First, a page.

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Interviews: Where do you see yourself in 5 years time?

Written by Neil Mawdsley Posted in Interviews

Interviews: Where do you see yourself in 5 years time?

A recent blog post looked at how to make a good impression at an interview and included a range of really useful tips. I’d like to follow on with the interview theme and consider one of the top 5 interview questions namely –  Where do you see yourself in 5 years time?

I remember being asked that question early on in my career and still squirm when I think of the feeble attempt I made answering the question. On reflection I didn’t know how to answer the question because I hadn’t given sufficient thought to my future goals and plans. I was one of 90% of the population that are focused in the past not the future. It’s a bit like getting into a taxi after a night out, when the driver asks you “where do you want to go" and you reply, “Oh just take me anywhere.”

Not long after the interview which as I’m sure you’ve guessed  I didn’t get the job, I came across a really powerful idea used by sports people including my two boyhood heroes Muhammed Ali – the famous 3 time world boxing champion and Jack Nicklaus arguably the best golfer ever.  The technique they both use is called Visioning or Future Thinking.  Muhammed Ali was famous for predicting the round he would knock out his opponent.  When interviewed about how he did it he talked about “Going to the Movies” and imagining the fight in vivid detail over and over again in his mind’s eye.  Apparently the brain and body  can’t distinguish between imagination and reality.  So the formula for success in work and life generally seems to be Imagination x Vividness = Reality.   The x is there for repetition which is the mother of all life skills!

Many businesses have now adopted this technique and have built the concept in to their planning frameworks.

But merely thinking about the future is sometimes not enough as the following longitudinal study illustrates. In the 1950’s a group of Harvard graduates in the US were asked about their goals for the future. Now perhaps not surprisingly, (you’d have to be a real numpty not to have at least some vague goals and plans)the vast majority did have aspirations and goals. They were then asked how many had committed these goals to paper and written them down, only 3% had. The researchers followed the students for the next 30 years and discovered an amazing fact; the 3% were worth financially more that the 97% combined. Coincidence – I don’t think so!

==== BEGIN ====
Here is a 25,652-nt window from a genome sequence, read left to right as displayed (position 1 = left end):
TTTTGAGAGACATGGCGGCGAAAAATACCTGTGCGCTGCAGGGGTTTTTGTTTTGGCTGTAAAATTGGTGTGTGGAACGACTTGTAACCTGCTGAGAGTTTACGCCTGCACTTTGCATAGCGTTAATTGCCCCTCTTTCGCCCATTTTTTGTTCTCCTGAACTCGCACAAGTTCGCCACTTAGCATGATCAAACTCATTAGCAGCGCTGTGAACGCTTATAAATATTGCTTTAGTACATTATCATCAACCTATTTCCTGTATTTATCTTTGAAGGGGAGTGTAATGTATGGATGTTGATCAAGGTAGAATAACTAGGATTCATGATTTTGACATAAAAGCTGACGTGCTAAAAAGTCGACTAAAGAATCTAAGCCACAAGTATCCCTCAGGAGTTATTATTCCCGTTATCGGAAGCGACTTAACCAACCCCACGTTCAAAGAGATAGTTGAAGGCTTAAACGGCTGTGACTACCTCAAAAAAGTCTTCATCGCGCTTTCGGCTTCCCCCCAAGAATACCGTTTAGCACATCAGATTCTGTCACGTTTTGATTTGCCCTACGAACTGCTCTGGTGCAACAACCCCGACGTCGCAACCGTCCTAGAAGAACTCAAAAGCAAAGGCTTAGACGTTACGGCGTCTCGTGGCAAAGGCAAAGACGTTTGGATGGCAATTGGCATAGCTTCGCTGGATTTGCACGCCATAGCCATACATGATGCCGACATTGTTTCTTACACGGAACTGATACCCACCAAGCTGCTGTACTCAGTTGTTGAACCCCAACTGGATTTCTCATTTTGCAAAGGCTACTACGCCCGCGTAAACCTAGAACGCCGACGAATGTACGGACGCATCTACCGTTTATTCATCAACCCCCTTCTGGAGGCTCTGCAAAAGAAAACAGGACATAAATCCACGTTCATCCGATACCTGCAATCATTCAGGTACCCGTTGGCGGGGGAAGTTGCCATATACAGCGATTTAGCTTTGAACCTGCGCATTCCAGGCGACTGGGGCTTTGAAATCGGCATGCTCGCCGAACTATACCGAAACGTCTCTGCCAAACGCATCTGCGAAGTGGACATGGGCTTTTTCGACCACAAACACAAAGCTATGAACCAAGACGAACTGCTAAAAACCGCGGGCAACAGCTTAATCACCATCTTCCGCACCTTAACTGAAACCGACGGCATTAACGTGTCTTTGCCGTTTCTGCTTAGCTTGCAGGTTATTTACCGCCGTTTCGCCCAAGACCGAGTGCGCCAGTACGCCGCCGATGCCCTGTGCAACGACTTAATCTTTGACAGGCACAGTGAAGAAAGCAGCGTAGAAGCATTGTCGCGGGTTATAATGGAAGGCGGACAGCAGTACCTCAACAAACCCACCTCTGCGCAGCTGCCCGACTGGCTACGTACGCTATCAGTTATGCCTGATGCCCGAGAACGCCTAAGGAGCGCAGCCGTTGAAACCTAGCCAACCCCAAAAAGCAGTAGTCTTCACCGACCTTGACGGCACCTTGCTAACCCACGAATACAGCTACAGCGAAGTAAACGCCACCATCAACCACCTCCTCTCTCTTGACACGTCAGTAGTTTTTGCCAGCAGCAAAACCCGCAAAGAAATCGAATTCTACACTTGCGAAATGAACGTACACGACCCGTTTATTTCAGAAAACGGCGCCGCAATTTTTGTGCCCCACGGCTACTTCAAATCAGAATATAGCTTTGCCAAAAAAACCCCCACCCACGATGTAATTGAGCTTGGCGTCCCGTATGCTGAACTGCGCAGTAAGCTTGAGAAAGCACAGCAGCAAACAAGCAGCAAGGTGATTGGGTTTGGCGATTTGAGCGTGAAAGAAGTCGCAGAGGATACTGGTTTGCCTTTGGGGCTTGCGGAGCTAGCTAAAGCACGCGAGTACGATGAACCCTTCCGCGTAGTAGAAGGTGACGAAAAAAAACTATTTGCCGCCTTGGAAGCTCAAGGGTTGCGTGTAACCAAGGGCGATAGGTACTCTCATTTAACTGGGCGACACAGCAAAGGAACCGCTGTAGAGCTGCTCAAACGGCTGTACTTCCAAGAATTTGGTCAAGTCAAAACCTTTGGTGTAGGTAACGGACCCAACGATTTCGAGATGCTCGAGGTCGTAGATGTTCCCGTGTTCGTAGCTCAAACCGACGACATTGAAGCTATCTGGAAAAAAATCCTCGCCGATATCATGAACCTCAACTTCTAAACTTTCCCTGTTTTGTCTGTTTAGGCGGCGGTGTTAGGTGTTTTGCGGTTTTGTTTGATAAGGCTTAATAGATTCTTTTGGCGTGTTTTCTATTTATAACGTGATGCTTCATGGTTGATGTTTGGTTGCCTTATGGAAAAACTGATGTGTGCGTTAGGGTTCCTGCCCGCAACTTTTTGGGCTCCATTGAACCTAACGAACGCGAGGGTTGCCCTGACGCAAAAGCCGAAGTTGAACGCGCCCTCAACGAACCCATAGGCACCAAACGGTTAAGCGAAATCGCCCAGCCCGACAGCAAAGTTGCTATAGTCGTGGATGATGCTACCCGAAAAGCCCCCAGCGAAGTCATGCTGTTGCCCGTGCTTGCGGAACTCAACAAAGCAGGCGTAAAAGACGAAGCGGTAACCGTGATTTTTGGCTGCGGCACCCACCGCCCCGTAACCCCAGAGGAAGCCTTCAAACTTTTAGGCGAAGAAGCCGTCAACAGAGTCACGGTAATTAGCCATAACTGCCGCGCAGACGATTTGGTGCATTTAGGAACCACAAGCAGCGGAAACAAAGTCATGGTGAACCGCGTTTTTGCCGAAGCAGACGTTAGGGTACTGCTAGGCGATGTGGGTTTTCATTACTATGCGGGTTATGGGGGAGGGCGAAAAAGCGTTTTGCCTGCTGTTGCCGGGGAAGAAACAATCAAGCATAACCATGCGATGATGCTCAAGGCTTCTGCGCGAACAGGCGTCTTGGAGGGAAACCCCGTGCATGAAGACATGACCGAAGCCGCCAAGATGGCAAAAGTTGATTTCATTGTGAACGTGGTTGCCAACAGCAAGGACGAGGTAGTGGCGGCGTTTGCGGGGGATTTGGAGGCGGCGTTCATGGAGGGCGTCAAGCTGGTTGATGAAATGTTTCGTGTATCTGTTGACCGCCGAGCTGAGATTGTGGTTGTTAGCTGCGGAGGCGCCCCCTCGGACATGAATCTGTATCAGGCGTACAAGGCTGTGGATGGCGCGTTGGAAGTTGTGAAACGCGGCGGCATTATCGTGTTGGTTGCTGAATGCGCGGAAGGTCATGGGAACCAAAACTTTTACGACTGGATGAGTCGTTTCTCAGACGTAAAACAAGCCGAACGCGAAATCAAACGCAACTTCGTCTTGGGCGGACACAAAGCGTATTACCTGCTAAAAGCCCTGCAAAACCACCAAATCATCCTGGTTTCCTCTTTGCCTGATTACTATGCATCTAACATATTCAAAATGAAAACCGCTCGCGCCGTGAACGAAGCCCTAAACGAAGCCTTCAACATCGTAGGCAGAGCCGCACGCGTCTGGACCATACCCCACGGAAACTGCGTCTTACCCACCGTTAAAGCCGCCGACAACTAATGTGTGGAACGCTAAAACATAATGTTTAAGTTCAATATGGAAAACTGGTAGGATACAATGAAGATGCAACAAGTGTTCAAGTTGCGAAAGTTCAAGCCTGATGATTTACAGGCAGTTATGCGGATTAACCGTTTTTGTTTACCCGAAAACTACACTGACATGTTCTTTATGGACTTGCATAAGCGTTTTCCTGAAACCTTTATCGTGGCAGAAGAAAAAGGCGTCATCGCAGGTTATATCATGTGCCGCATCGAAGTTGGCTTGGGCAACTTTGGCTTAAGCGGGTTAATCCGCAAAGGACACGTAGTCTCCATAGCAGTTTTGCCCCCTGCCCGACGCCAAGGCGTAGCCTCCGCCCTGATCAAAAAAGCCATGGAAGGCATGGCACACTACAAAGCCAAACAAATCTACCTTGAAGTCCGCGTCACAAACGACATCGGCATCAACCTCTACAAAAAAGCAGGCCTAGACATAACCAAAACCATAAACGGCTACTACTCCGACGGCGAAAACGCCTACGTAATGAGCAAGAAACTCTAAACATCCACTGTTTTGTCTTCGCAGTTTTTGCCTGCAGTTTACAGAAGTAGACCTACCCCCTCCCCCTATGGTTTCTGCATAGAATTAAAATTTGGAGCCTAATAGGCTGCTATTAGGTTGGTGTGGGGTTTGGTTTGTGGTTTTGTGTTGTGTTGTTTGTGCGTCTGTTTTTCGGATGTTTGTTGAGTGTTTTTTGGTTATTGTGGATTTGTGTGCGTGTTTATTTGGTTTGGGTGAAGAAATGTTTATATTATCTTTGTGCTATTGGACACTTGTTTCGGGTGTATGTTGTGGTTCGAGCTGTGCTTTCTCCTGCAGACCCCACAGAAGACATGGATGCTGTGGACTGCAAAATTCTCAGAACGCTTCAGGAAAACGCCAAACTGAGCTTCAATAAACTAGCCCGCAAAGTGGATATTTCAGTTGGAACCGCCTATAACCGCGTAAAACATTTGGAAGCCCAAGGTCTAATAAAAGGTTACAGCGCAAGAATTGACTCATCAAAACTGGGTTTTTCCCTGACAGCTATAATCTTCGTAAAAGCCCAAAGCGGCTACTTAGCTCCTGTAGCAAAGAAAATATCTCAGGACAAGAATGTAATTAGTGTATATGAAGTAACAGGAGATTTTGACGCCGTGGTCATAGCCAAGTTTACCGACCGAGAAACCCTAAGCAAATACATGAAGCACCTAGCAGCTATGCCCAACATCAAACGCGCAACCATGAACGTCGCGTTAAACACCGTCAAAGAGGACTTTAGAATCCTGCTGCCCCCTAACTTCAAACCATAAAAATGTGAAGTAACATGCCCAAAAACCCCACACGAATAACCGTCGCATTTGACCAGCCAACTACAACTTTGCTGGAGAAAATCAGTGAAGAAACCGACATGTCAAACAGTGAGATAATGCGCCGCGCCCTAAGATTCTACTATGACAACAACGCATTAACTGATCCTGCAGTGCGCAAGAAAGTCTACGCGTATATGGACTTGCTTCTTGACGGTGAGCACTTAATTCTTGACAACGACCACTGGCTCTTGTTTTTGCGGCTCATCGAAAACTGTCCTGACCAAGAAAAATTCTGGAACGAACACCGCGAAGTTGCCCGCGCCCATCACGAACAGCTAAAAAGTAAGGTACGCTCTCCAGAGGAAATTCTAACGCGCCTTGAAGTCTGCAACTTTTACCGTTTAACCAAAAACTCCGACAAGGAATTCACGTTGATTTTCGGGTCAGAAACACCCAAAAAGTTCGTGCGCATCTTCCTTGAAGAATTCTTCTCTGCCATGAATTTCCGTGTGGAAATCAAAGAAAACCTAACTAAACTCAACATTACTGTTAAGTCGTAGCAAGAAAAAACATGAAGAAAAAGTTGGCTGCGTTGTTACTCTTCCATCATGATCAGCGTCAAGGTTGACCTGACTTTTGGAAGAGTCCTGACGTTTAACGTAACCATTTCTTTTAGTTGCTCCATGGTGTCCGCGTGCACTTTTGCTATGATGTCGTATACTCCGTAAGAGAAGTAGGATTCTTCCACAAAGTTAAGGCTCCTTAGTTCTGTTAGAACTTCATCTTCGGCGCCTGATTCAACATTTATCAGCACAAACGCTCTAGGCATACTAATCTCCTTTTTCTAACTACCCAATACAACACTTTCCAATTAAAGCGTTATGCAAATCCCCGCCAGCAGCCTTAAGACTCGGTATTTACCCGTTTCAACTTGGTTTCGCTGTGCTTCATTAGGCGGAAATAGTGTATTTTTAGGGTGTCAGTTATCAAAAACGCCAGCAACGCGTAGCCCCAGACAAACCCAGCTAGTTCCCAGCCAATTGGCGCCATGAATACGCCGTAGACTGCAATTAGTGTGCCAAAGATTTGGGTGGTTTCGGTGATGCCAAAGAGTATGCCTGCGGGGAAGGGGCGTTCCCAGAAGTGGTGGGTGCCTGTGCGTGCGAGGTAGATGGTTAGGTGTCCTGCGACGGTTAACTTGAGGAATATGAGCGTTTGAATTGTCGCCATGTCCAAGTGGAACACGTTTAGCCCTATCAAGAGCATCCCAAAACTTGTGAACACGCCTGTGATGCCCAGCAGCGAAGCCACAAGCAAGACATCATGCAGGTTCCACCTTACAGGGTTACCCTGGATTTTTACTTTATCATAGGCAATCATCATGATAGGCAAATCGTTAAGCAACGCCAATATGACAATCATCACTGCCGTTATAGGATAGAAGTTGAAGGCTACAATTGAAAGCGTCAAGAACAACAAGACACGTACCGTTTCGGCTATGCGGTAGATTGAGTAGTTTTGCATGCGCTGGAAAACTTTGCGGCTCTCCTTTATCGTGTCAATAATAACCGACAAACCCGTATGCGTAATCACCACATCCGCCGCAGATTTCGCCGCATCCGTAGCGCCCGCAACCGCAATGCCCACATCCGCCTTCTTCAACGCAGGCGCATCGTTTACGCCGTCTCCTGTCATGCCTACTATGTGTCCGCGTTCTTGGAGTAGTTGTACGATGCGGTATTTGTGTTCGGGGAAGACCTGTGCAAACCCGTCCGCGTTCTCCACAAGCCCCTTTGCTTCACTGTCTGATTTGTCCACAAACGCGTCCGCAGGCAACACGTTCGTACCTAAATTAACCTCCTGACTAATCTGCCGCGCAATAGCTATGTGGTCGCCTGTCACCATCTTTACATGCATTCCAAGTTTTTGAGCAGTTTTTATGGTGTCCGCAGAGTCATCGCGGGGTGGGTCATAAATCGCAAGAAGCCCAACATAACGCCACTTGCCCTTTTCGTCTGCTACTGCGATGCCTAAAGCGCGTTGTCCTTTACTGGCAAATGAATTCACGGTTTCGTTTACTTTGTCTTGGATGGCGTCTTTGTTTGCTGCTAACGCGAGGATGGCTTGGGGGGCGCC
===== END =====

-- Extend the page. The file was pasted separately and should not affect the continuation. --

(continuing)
Therefore, as long as your goals stay in your head they will remain dreams!

So the moral of this blog post: If you want to be successful in life, work and pretty much everything for that matter:

•Think about the future

•Write your goals down

•And finally make sure you think big!

About the Author

Neil Mawdsley

Neil Mawdsley

Apart from a stint as a coffee shop owner, Neil has worked in education and training for most of his career. Although he started out teaching history where his main claim to fame was a pupil feinting during a perhaps over elaborate description of the Ancient Egyptian mummification process, he soon found his true vocation – teaching young people employability and enterprise skills. Neil has a particular interest and expertise in Personal Finance Education as well as enjoying designing learning materials and activities to make learning fun and engaging.

When asked what he enjoys most about his role at TCHC he commented: “Only the other day on a lunch time shopping trip to Watford High Street I met a former MGN student. Whilst chatting the former learner said that he wouldn’t have got his new job without my help and encouragement. The advice and the practical interview workshop made all the difference.” Feedback like this is the best job satisfaction there is!

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